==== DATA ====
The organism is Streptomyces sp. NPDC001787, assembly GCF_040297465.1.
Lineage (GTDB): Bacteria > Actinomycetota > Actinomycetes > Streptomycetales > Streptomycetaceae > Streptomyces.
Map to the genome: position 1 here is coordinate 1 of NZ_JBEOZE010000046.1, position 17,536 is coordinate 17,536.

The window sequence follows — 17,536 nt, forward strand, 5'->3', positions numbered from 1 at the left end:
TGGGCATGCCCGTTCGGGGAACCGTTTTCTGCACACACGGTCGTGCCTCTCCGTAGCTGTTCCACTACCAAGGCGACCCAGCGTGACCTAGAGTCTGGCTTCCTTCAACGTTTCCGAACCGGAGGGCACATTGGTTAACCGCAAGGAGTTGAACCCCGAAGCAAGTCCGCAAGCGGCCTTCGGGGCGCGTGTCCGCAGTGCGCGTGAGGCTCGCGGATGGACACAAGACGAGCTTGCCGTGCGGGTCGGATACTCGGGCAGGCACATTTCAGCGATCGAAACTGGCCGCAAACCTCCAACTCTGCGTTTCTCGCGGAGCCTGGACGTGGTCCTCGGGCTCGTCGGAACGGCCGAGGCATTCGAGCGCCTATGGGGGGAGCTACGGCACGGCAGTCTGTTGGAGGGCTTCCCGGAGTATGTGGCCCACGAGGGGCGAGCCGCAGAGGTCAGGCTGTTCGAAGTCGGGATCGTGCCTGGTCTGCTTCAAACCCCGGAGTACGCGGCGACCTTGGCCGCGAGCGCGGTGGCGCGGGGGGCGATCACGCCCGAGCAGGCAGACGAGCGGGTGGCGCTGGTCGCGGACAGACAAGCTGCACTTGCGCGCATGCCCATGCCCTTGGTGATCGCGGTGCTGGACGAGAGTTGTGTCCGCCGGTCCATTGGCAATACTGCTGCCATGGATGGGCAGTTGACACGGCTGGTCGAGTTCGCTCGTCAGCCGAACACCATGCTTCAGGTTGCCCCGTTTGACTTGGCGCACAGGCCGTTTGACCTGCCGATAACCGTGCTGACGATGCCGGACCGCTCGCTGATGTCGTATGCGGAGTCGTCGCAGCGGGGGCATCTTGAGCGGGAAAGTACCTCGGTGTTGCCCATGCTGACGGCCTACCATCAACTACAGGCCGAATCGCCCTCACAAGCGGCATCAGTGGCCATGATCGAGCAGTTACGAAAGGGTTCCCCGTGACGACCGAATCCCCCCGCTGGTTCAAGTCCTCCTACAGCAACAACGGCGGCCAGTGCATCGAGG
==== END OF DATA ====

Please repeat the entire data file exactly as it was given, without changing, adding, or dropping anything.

The organism is Streptomyces sp. NPDC001787, assembly GCF_040297465.1.
Lineage (GTDB): Bacteria > Actinomycetota > Actinomycetes > Streptomycetales > Streptomycetaceae > Streptomyces.
Map to the genome: position 1 here is coordinate 1 of NZ_JBEOZE010000046.1, position 17,536 is coordinate 17,536.

The window sequence follows — 17,536 nt, forward strand, 5'->3', positions numbered from 1 at the left end:
TGGGCATGCCCGTTCGGGGAACCGTTTTCTGCACACACGGTCGTGCCTCTCCGTAGCTGTTCCACTACCAAGGCGACCCAGCGTGACCTAGAGTCTGGCTTCCTTCAACGTTTCCGAACCGGAGGGCACATTGGTTAACCGCAAGGAGTTGAACCCCGAAGCAAGTCCGCAAGCGGCCTTCGGGGCGCGTGTCCGCAGTGCGCGTGAGGCTCGCGGATGGACACAAGACGAGCTTGCCGTGCGGGTCGGATACTCGGGCAGGCACATTTCAGCGATCGAAACTGGCCGCAAACCTCCAACTCTGCGTTTCTCGCGGAGCCTGGACGTGGTCCTCGGGCTCGTCGGAACGGCCGAGGCATTCGAGCGCCTATGGGGGGAGCTACGGCACGGCAGTCTGTTGGAGGGCTTCCCGGAGTATGTGGCCCACGAGGGGCGAGCCGCAGAGGTCAGGCTGTTCGAAGTCGGGATCGTGCCTGGTCTGCTTCAAACCCCGGAGTACGCGGCGACCTTGGCCGCGAGCGCGGTGGCGCGGGGGGCGATCACGCCCGAGCAGGCAGACGAGCGGGTGGCGCTGGTCGCGGACAGACAAGCTGCACTTGCGCGCATGCCCATGCCCTTGGTGATCGCGGTGCTGGACGAGAGTTGTGTCCGCCGGTCCATTGGCAATACTGCTGCCATGGATGGGCAGTTGACACGGCTGGTCGAGTTCGCTCGTCAGCCGAACACCATGCTTCAGGTTGCCCCGTTTGACTTGGCGCACAGGCCGTTTGACCTGCCGATAACCGTGCTGACGATGCCGGACCGCTCGCTGATGTCGTATGCGGAGTCGTCGCAGCGGGGGCATCTTGAGCGGGAAAGTACCTCGGTGTTGCCCATGCTGACGGCCTACCATCAACTACAGGCCGAATCGCCCTCACAAGCGGCATCAGTGGCCATGATCGAGCAGTTACGAAAGGGTTCCCCGTGACGACCGAATCCCCCCGCTGGTTCAAGTCCTCCTACAGCAACAACGGCGGCCAGTGCATCGAGG